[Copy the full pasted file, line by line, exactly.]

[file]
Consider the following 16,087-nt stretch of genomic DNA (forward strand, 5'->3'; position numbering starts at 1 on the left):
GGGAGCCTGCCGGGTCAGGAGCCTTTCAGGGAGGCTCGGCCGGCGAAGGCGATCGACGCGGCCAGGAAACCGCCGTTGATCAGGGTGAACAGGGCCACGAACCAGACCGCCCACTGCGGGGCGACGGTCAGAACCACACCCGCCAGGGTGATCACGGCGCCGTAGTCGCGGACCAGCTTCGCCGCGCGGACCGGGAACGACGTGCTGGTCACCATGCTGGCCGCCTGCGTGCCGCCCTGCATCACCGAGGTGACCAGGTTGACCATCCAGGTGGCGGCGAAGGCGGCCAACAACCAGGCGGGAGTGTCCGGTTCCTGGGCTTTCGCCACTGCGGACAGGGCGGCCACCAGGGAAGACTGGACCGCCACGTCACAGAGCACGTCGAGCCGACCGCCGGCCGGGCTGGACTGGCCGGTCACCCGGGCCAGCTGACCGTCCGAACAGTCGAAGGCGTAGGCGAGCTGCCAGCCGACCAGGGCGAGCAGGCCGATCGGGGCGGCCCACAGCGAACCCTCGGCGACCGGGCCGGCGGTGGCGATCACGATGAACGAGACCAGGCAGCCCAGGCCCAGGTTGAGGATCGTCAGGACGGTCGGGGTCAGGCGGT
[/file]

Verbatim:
Consider the following 16,087-nt stretch of genomic DNA (forward strand, 5'->3'; position numbering starts at 1 on the left):
GGGAGCCTGCCGGGTCAGGAGCCTTTCAGGGAGGCTCGGCCGGCGAAGGCGATCGACGCGGCCAGGAAACCGCCGTTGATCAGGGTGAACAGGGCCACGAACCAGACCGCCCACTGCGGGGCGACGGTCAGAACCACACCCGCCAGGGTGATCACGGCGCCGTAGTCGCGGACCAGCTTCGCCGCGCGGACCGGGAACGACGTGCTGGTCACCATGCTGGCCGCCTGCGTGCCGCCCTGCATCACCGAGGTGACCAGGTTGACCATCCAGGTGGCGGCGAAGGCGGCCAACAACCAGGCGGGAGTGTCCGGTTCCTGGGCTTTCGCCACTGCGGACAGGGCGGCCACCAGGGAAGACTGGACCGCCACGTCACAGAGCACGTCGAGCCGACCGCCGGCCGGGCTGGACTGGCCGGTCACCCGGGCCAGCTGACCGTCCGAACAGTCGAAGGCGTAGGCGAGCTGCCAGCCGACCAGGGCGAGCAGGCCGATCGGGGCGGCCCACAGCGAACCCTCGGCGACCGGGCCGGCGGTGGCGATCACGATGAACGAGACCAGGCAGCCCAGGCCCAGGTTGAGGATCGTCAGGACGGTCGGGGTCAGGCGGT